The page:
The Forest Laird: A Tale of William Wallace

Whyte, Jack. Forge: Tor. 2012. c.483p. ISBN 9780765331564. $25.99. F

Whyte traces the life, development, and awesomeness of William Wallace who, after he became Mel Gibson and insulted Jewish people everywhere, was one of the main dudes leading 13th-century Scotland’s independence movement*. Through a cleverly invented narrator, Wallace’s cousin Jamie, Whyte describes daily routines and historical events and lays down the detail needed to convey a story of this historical complexity. As a monk, Jamie’s dual concerns are learning (he’s the abbey’s librarian) and serving as liaison between church and nobility; these jobs give him insight into the political attitudes of everyone from the royalty to the peasants. Jamie also chronicles Will’s growth into a fleshed-out hero/outlaw/rebel/patriot. The details that usually bog historical fiction down to “unreadable” are here, but damn if Whyte doesn’t manage to keep things engaging and consistently paced. One learns of archering as well as monking (Wallace begins as a bowman): “Iberian yew was unobtainable now in its native form, since most of Iberia had fallen to the Moors in the eighth century, but prudent merchants had salvaged a few thousand seedlings and saplings from the largely unoccupied but still contested areas of Galicia and Asturias during the tenth century, and plantations had been established in Italia and had flourished there, precious and close guarded.” Wait, did Proust write this?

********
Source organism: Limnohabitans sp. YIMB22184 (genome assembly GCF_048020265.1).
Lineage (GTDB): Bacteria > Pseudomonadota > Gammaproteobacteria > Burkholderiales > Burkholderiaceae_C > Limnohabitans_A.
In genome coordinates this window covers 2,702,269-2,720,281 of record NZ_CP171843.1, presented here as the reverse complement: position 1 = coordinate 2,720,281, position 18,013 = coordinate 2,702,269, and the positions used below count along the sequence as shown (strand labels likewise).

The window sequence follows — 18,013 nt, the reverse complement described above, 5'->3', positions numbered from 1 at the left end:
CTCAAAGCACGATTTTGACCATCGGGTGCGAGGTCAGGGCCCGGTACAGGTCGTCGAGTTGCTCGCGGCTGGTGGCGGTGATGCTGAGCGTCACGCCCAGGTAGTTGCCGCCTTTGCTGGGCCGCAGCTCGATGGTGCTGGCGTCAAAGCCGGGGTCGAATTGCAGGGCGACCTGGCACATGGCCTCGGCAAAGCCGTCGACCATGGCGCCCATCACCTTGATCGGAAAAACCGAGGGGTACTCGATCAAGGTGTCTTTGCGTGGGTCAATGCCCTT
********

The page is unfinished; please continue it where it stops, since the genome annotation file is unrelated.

So…why should dudes read it?It’s thick. There’s brotherhood, patriotism, and political intrigue. And archery. Plus there’s just enough Scottish dialect to leave a hint of haggis.

Never mind that a scant 400 freaking years later England and Scotland joined up again anyway, thus wasting the lives of thousands of soldiers and “all those innocent contractors” hired to fix the castles and schlep the catapults and grog for the armies.

This review appeared in Books for Dudes: The Good Guys, the Bad Guys, and the Ugly Guys in Six Suspenseful New Novels, February 21, 2012. The galley was shredded on May 12, 2012.


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